Most people embellish their resumes. In fact, there's quite an art to wording accomplishments so that they appear better than they actually were.
But if you're not exactly forthright about your education or dates of employment at previous companies-facts that are easy to check--you could be cutting your own throat.
Is it fudging or is it fraud?
Careerbuilder.com surveyed a group of hiring managers and found that 57 percent said they have found a lie on a candidate's application, even though only 5 percent of workers admitted to falsifying information. Ninety-three percent of managers who caught an applicant lying did not hire that person.
So what is harmless "padding" and what is out and out dishonesty? A recent article in The Christian Science Monitor warns that you should never assume that a hiring manager or an HR person is not going to check your facts, and that they won't make judgments about your character based on those misquoted "facts." You may even be hired on the basis of the information you give, but there's no statute of limitations on when you can be subsequently canned if the info is proven to be false.
I was once asked by a hiring manager about a person whose resume mentioned that he used to work at a company I used to work for. Since the company is now defunct there was no way to verify the employment. But I'd been there for ten years, knew everyone there, and also knew that this guy had never been employed there. Freakish coincidence, but it can happen.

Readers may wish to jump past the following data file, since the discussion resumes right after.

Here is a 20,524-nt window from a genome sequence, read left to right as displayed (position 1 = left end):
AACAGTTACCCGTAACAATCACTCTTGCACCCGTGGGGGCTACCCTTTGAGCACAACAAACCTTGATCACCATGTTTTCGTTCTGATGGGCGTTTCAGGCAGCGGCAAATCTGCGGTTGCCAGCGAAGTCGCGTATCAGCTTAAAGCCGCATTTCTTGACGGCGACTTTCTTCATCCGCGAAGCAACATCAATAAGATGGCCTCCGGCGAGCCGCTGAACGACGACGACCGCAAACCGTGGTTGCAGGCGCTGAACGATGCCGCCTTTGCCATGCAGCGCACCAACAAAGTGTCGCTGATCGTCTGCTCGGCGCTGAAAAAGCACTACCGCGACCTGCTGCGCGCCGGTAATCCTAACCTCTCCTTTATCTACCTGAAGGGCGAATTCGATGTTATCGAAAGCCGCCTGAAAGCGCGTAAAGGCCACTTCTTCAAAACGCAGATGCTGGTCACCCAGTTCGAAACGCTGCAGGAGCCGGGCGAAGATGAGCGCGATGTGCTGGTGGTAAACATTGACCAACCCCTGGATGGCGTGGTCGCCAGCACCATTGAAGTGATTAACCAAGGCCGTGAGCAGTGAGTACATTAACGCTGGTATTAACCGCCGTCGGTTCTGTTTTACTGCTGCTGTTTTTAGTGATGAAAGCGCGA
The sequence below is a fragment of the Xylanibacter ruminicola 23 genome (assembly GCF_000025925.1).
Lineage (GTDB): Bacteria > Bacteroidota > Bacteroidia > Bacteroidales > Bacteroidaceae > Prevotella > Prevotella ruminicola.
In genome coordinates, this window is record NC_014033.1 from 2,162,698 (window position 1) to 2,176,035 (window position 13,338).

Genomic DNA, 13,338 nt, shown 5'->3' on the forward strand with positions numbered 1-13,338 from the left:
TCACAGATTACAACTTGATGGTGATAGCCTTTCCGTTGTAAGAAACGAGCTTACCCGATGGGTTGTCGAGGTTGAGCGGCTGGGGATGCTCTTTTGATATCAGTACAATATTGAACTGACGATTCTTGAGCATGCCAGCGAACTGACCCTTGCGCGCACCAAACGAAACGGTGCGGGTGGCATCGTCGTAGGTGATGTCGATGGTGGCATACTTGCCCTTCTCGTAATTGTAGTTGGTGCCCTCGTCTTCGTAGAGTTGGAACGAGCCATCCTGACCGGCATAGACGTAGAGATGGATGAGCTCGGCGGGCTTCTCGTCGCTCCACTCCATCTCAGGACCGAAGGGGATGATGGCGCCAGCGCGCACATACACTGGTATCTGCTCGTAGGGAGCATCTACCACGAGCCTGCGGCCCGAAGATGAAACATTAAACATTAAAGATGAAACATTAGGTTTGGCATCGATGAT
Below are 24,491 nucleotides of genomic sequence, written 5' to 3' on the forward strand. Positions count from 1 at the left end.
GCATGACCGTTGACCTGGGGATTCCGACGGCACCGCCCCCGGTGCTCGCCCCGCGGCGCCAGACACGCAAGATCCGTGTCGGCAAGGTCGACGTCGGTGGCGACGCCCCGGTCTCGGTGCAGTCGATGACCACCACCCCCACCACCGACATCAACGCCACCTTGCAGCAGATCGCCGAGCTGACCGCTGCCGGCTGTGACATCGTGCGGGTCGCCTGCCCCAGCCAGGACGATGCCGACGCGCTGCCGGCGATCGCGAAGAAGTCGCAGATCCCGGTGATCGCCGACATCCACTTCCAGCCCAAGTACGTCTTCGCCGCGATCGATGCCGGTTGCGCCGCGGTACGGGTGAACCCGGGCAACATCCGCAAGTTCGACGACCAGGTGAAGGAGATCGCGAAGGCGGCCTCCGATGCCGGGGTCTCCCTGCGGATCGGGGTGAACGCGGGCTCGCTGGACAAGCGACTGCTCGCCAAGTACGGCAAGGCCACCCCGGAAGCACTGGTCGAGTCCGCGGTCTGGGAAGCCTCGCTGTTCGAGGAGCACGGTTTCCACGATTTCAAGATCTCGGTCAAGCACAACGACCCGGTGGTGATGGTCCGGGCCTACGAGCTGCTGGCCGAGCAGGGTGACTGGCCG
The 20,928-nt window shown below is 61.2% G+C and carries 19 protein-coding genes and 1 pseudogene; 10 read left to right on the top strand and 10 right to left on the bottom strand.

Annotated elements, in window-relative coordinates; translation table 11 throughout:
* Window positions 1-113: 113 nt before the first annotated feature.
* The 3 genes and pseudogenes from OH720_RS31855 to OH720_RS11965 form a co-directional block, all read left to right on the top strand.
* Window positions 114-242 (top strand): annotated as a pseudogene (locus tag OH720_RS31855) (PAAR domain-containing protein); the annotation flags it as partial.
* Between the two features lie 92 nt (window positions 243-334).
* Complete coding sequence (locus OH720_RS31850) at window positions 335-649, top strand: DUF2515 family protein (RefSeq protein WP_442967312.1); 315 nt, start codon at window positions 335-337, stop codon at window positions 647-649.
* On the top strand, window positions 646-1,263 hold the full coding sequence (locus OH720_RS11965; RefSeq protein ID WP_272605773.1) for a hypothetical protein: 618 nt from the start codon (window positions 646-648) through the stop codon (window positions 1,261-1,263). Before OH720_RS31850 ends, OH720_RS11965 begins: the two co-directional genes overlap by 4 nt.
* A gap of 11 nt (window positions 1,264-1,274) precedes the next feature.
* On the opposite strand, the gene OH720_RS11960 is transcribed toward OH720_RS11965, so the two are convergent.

Resume fraud can happen at all levels too, it seems. The Christian Science Monitor article cites two high-profile cases of resume fraud:
- Marilee Jones, dean of admissions at the Massachusetts Institute of Technology, resigned after an investigation revealed that she did not hold the academic degrees she had claimed.
- David Edmonson, CEO of Radio Shack, resigned after a Texas newspaper reported that his résumé listed a college degree he did not have.
I'm not sure why someone in a relatively high-profile position would think they could get away with stuff like that, especially in a day and age where someone's personal information is so readily available. But of course, presidential hopefuls do it all the time.